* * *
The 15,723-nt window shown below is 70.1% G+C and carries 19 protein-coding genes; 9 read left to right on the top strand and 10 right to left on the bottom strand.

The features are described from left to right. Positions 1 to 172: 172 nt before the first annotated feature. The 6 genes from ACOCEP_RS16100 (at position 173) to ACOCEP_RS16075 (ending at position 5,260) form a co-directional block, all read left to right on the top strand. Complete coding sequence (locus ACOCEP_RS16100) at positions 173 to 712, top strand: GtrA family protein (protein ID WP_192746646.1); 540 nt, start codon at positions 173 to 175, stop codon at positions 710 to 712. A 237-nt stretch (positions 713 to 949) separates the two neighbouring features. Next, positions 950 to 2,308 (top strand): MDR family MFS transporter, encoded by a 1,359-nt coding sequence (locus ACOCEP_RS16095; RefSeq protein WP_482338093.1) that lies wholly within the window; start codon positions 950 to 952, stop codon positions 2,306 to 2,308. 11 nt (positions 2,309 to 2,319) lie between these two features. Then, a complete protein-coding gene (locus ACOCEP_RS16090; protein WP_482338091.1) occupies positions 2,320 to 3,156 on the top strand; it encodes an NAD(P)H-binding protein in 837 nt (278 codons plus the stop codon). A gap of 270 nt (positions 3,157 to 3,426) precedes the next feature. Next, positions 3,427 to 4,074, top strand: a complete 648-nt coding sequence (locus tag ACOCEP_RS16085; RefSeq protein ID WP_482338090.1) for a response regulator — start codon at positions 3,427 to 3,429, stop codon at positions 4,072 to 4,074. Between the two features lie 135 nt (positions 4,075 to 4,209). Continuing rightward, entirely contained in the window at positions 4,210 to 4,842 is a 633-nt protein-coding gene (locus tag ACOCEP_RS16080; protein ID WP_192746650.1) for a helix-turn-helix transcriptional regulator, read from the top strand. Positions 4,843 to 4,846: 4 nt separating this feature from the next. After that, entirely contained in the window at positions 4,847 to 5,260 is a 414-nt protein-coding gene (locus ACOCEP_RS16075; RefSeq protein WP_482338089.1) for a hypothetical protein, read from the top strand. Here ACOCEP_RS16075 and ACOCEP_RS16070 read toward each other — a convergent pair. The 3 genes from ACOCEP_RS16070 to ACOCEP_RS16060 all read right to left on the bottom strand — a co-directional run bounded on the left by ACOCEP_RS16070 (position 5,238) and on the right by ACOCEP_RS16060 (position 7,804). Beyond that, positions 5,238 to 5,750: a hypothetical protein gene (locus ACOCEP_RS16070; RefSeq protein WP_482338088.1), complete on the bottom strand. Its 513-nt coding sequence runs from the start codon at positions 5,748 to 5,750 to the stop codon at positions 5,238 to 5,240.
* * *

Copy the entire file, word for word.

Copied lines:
The 15,723-nt window shown below is 70.1% G+C and carries 19 protein-coding genes; 9 read left to right on the top strand and 10 right to left on the bottom strand.

The features are described from left to right. Positions 1 to 172: 172 nt before the first annotated feature. The 6 genes from ACOCEP_RS16100 (at position 173) to ACOCEP_RS16075 (ending at position 5,260) form a co-directional block, all read left to right on the top strand. Complete coding sequence (locus ACOCEP_RS16100) at positions 173 to 712, top strand: GtrA family protein (protein ID WP_192746646.1); 540 nt, start codon at positions 173 to 175, stop codon at positions 710 to 712. A 237-nt stretch (positions 713 to 949) separates the two neighbouring features. Next, positions 950 to 2,308 (top strand): MDR family MFS transporter, encoded by a 1,359-nt coding sequence (locus ACOCEP_RS16095; RefSeq protein WP_482338093.1) that lies wholly within the window; start codon positions 950 to 952, stop codon positions 2,306 to 2,308. 11 nt (positions 2,309 to 2,319) lie between these two features. Then, a complete protein-coding gene (locus ACOCEP_RS16090; protein WP_482338091.1) occupies positions 2,320 to 3,156 on the top strand; it encodes an NAD(P)H-binding protein in 837 nt (278 codons plus the stop codon). A gap of 270 nt (positions 3,157 to 3,426) precedes the next feature. Next, positions 3,427 to 4,074, top strand: a complete 648-nt coding sequence (locus tag ACOCEP_RS16085; RefSeq protein ID WP_482338090.1) for a response regulator — start codon at positions 3,427 to 3,429, stop codon at positions 4,072 to 4,074. Between the two features lie 135 nt (positions 4,075 to 4,209). Continuing rightward, entirely contained in the window at positions 4,210 to 4,842 is a 633-nt protein-coding gene (locus tag ACOCEP_RS16080; protein ID WP_192746650.1) for a helix-turn-helix transcriptional regulator, read from the top strand. Positions 4,843 to 4,846: 4 nt separating this feature from the next. After that, entirely contained in the window at positions 4,847 to 5,260 is a 414-nt protein-coding gene (locus ACOCEP_RS16075; RefSeq protein WP_482338089.1) for a hypothetical protein, read from the top strand. Here ACOCEP_RS16075 and ACOCEP_RS16070 read toward each other — a convergent pair. The 3 genes from ACOCEP_RS16070 to ACOCEP_RS16060 all read right to left on the bottom strand — a co-directional run bounded on the left by ACOCEP_RS16070 (position 5,238) and on the right by ACOCEP_RS16060 (position 7,804). Beyond that, positions 5,238 to 5,750: a hypothetical protein gene (locus ACOCEP_RS16070; RefSeq protein WP_482338088.1), complete on the bottom strand. Its 513-nt coding sequence runs from the start codon at positions 5,748 to 5,750 to the stop codon at positions 5,238 to 5,240.